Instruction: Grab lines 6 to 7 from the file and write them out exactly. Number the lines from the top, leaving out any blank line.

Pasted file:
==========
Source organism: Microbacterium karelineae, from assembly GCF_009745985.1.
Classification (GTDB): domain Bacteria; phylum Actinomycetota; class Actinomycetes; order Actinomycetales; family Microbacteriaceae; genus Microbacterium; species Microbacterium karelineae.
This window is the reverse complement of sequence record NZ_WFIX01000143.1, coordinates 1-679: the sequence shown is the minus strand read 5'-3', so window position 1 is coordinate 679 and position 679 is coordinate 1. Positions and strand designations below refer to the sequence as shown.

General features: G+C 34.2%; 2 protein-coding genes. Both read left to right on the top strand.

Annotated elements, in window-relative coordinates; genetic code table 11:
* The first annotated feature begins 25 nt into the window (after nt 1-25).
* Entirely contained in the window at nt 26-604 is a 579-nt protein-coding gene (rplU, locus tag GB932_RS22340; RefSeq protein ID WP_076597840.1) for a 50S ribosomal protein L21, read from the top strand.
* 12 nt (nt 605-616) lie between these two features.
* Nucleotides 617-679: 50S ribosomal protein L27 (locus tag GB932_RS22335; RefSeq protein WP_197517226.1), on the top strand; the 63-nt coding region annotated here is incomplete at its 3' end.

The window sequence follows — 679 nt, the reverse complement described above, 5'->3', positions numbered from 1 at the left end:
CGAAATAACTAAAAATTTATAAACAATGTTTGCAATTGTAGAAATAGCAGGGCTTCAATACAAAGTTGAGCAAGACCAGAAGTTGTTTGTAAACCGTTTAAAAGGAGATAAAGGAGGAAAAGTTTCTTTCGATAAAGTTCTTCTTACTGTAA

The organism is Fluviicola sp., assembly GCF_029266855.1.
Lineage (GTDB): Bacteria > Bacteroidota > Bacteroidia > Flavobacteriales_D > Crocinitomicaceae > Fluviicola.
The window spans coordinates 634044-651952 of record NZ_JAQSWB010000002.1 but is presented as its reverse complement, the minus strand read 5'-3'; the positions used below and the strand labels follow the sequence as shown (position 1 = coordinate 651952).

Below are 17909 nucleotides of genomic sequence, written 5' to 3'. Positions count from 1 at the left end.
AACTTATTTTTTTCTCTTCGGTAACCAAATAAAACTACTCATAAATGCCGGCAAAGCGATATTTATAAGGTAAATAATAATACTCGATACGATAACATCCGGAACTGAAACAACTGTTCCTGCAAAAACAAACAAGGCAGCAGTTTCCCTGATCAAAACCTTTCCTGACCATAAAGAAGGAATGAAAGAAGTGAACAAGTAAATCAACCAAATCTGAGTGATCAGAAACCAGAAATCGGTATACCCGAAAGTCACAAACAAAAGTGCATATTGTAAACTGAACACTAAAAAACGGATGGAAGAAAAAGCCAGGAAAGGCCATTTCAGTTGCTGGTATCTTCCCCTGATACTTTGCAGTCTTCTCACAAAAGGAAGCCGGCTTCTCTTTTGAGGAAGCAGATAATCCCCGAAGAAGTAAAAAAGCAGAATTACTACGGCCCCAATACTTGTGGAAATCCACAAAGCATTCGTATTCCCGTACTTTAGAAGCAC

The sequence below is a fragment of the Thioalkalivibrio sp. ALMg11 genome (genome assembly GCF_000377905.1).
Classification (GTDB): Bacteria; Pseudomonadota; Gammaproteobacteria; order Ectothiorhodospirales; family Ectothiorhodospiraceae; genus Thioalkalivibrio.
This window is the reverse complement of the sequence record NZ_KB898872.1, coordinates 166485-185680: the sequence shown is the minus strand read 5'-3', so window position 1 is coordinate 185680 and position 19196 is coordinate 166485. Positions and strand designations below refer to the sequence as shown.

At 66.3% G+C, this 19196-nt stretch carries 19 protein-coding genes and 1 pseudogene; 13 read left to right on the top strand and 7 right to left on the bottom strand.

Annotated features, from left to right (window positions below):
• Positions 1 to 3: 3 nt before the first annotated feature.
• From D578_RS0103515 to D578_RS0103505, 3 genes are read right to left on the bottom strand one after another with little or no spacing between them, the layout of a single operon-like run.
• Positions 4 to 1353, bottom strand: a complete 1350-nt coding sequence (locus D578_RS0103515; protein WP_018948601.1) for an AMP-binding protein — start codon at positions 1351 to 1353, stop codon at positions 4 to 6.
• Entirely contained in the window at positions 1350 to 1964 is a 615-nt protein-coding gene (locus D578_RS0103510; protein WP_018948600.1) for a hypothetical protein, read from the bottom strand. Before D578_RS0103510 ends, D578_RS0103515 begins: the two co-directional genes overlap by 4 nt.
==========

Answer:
* The first annotated feature begins 25 nt into the window (after nt 1-25).
* Entirely contained in the window at nt 26-604 is a 579-nt protein-coding gene (rplU, locus tag GB932_RS22340; RefSeq protein ID WP_076597840.1) for a 50S ribosomal protein L21, read from the top strand.